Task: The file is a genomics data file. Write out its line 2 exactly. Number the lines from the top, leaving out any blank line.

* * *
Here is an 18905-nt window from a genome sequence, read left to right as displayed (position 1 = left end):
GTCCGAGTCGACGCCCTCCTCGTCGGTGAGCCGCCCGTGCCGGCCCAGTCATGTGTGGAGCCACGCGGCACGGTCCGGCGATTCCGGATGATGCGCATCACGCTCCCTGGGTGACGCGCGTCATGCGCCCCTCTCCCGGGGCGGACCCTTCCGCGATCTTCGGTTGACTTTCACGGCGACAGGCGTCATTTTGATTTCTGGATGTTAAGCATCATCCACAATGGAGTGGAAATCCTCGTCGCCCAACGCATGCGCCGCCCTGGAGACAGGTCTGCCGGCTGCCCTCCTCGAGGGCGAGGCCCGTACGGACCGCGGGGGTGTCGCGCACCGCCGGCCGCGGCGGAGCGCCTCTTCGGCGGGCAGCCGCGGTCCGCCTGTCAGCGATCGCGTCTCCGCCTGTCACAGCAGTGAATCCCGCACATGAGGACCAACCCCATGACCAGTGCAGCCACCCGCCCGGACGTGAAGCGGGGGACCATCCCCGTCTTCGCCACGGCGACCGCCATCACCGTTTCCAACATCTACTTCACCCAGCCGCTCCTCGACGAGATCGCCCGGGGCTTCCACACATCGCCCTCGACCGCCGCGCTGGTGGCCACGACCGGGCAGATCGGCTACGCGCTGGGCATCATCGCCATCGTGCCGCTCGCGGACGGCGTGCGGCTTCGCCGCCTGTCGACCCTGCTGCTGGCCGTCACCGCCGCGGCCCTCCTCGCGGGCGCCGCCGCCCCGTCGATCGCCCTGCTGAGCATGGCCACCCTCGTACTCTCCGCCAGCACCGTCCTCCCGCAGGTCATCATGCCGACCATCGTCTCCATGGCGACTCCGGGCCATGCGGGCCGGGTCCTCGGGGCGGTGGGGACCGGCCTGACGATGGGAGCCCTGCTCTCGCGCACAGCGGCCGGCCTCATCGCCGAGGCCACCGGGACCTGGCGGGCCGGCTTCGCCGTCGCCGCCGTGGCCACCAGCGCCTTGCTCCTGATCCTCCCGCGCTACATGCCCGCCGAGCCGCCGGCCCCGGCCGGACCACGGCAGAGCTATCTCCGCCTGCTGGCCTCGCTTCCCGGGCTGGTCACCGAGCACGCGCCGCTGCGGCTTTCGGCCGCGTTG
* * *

GTCCGAGTCGACGCCCTCCTCGTCGGTGAGCCGCCCGTGCCGGCCCAGTCATGTGTGGAGCCACGCGGCACGGTCCGGCGATTCCGGATGATGCGCATCACGCTCCCTGGGTGACGCGCGTCATGCGCCCCTCTCCCGGGGCGGACCCTTCCGCGATCTTCGGTTGACTTTCACGGCGACAGGCGTCATTTTGATTTCTGGATGTTAAGCATCATCCACAATGGAGTGGAAATCCTCGTCGCCCAACGCATGCGCCGCCCTGGAGACAGGTCTGCCGGCTGCCCTCCTCGAGGGCGAGGCCCGTACGGACCGCGGGGGTGTCGCGCACCGCCGGCCGCGGCGGAGCGCCTCTTCGGCGGGCAGCCGCGGTCCGCCTGTCAGCGATCGCGTCTCCGCCTGTCACAGCAGTGAATCCCGCACATGAGGACCAACCCCATGACCAGTGCAGCCACCCGCCCGGACGTGAAGCGGGGGACCATCCCCGTCTTCGCCACGGCGACCGCCATCACCGTTTCCAACATCTACTTCACCCAGCCGCTCCTCGACGAGATCGCCCGGGGCTTCCACACATCGCCCTCGACCGCCGCGCTGGTGGCCACGACCGGGCAGATCGGCTACGCGCTGGGCATCATCGCCATCGTGCCGCTCGCGGACGGCGTGCGGCTTCGCCGCCTGTCGACCCTGCTGCTGGCCGTCACCGCCGCGGCCCTCCTCGCGGGCGCCGCCGCCCCGTCGATCGCCCTGCTGAGCATGGCCACCCTCGTACTCTCCGCCAGCACCGTCCTCCCGCAGGTCATCATGCCGACCATCGTCTCCATGGCGACTCCGGGCCATGCGGGCCGGGTCCTCGGGGCGGTGGGGACCGGCCTGACGATGGGAGCCCTGCTCTCGCGCACAGCGGCCGGCCTCATCGCCGAGGCCACCGGGACCTGGCGGGCCGGCTTCGCCGTCGCCGCCGTGGCCACCAGCGCCTTGCTCCTGATCCTCCCGCGCTACATGCCCGCCGAGCCGCCGGCCCCGGCCGGACCACGGCAGAGCTATCTCCGCCTGCTGGCCTCGCTTCCCGGGCTGGTCACCGAGCACGCGCCGCTGCGGCTTTCGGCCGCGTTG